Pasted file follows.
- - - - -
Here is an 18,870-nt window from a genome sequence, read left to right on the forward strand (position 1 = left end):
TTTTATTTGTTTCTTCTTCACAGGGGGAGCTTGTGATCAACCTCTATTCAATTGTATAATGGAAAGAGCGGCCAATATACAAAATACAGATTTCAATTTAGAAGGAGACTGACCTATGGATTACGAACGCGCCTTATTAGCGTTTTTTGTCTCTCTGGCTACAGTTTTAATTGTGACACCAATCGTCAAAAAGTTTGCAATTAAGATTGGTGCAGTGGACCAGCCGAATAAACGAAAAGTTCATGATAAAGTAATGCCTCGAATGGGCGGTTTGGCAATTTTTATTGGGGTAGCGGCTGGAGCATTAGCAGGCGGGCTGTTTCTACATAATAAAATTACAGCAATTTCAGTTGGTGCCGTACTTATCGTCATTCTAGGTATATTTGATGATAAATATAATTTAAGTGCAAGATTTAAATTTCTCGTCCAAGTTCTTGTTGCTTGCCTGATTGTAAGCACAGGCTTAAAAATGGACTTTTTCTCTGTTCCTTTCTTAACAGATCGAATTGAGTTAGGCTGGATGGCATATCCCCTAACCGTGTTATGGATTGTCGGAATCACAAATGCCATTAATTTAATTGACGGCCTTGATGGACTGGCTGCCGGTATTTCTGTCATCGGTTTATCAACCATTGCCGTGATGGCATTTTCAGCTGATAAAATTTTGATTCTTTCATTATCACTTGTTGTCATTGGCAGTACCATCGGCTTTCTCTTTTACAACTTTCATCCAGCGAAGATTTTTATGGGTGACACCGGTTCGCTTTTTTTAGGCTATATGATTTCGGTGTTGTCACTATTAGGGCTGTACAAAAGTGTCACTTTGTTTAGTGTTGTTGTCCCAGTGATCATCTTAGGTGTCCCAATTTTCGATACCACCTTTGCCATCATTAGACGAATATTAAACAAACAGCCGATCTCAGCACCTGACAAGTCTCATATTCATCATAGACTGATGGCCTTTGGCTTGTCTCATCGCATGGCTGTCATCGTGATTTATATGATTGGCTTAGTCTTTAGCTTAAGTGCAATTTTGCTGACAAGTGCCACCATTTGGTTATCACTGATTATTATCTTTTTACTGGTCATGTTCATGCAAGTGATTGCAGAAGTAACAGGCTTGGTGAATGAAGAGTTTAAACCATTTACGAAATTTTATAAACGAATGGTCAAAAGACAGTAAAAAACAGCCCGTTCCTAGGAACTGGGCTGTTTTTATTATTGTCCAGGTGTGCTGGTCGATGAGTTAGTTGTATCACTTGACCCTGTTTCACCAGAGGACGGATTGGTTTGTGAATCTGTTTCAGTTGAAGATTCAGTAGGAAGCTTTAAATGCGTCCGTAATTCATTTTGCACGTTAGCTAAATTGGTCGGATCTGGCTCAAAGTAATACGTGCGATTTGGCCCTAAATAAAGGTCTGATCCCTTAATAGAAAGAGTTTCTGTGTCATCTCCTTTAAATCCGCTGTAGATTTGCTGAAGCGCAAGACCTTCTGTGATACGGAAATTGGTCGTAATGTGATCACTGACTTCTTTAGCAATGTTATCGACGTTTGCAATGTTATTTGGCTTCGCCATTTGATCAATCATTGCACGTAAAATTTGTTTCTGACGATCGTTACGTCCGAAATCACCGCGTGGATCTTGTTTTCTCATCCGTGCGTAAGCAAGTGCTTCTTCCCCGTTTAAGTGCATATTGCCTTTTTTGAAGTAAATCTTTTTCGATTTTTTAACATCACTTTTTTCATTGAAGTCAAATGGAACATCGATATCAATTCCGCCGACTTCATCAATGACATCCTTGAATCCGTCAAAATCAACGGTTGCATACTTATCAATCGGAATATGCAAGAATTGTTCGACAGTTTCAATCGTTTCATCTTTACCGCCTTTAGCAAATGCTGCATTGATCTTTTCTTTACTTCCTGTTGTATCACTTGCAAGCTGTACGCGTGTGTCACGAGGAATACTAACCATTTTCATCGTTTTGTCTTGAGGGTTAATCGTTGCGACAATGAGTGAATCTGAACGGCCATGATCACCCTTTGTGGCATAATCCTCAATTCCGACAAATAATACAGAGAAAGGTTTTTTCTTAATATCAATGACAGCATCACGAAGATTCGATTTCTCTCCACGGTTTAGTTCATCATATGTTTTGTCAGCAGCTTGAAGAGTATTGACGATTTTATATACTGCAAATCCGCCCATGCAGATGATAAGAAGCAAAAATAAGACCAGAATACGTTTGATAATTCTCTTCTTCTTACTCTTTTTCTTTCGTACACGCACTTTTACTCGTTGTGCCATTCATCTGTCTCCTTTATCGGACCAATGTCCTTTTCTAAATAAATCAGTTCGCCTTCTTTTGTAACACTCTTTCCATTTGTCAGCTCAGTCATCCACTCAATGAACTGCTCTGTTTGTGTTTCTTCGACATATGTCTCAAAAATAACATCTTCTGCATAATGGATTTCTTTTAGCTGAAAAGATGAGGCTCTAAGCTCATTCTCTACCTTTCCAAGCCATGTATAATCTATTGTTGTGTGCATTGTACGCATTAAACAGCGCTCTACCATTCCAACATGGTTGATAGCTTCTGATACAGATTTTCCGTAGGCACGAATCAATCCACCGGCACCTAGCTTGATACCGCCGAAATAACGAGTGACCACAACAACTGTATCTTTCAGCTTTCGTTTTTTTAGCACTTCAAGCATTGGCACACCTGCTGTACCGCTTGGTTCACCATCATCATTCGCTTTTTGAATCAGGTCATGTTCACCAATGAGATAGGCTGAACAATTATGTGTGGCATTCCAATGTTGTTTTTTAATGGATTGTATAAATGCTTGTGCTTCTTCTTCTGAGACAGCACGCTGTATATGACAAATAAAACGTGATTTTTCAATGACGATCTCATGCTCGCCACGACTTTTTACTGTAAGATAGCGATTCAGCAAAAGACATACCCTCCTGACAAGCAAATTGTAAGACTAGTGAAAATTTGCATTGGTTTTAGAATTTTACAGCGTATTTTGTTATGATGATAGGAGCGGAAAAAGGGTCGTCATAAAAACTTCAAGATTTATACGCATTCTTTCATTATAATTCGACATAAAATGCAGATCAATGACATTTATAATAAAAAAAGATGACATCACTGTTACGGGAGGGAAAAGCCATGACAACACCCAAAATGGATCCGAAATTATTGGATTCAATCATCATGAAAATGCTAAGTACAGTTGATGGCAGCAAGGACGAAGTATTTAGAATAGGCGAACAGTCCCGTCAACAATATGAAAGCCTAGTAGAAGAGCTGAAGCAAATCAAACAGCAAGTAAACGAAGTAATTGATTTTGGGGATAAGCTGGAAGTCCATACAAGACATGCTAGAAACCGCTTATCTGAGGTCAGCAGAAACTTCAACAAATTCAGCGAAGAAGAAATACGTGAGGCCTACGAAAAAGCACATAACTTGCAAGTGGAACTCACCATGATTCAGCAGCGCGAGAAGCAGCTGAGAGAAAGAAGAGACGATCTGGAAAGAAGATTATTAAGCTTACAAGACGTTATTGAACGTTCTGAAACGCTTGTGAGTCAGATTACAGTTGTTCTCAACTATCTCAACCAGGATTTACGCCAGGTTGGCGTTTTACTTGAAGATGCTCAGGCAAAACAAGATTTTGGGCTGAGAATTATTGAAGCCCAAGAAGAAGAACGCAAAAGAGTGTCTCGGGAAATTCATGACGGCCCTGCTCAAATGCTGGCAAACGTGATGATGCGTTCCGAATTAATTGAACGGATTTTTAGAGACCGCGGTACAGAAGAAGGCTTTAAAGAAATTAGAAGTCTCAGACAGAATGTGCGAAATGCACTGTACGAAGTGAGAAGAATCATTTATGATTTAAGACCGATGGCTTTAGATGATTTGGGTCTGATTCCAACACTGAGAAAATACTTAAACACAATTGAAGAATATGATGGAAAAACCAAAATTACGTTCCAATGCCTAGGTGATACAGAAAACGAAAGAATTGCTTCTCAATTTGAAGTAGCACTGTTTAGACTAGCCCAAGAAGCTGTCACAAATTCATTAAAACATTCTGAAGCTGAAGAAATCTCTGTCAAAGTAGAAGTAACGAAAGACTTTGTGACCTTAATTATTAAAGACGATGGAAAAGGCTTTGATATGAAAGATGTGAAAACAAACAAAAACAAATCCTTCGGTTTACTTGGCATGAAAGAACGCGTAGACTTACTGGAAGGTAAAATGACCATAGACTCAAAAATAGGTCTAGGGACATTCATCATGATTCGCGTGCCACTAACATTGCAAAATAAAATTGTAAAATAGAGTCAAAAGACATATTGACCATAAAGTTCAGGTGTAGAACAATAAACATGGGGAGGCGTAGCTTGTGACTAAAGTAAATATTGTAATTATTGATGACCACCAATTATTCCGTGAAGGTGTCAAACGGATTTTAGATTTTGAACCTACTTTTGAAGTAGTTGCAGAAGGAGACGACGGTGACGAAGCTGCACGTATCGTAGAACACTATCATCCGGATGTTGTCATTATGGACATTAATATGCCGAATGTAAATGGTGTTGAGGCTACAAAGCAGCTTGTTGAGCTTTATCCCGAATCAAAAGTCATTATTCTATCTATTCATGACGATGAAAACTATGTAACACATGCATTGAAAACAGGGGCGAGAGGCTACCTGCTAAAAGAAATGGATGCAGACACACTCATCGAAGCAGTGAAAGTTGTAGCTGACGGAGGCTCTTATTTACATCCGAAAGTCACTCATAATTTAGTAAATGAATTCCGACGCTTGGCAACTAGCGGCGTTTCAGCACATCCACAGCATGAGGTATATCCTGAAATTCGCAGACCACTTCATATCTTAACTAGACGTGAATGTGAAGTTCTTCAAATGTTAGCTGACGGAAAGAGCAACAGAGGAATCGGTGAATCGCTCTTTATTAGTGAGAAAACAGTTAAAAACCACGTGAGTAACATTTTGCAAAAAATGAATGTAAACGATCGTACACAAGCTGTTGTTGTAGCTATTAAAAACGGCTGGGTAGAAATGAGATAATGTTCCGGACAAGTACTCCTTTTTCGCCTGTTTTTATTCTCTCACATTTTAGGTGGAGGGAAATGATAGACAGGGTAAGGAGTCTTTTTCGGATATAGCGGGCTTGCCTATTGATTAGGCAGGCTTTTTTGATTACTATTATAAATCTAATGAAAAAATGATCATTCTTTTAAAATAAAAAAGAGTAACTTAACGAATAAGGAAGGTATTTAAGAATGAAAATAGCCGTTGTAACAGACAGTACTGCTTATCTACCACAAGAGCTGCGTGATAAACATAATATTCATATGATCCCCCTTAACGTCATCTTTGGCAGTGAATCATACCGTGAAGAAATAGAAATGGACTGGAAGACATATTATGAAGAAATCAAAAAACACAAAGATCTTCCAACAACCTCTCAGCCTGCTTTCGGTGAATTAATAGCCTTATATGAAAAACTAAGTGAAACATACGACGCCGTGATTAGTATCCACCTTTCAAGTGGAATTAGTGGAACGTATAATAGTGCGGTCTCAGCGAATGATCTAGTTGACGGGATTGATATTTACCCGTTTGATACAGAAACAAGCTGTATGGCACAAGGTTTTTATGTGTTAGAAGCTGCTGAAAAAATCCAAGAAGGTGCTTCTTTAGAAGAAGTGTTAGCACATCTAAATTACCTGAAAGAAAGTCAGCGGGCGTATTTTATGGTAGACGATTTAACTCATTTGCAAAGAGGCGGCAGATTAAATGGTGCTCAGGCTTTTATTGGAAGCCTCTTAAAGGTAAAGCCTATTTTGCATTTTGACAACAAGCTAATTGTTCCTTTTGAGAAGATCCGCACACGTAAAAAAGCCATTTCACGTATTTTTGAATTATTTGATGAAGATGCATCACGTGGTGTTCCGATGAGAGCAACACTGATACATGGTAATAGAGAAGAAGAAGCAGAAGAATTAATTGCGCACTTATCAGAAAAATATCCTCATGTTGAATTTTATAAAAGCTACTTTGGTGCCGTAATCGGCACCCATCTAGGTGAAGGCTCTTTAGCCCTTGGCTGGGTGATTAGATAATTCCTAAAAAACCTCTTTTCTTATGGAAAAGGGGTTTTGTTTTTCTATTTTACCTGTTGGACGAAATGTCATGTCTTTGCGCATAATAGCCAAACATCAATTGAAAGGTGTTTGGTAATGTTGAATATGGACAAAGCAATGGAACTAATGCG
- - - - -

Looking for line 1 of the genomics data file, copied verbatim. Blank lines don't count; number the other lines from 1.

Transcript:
Here is an 18,870-nt window from a genome sequence, read left to right on the forward strand (position 1 = left end):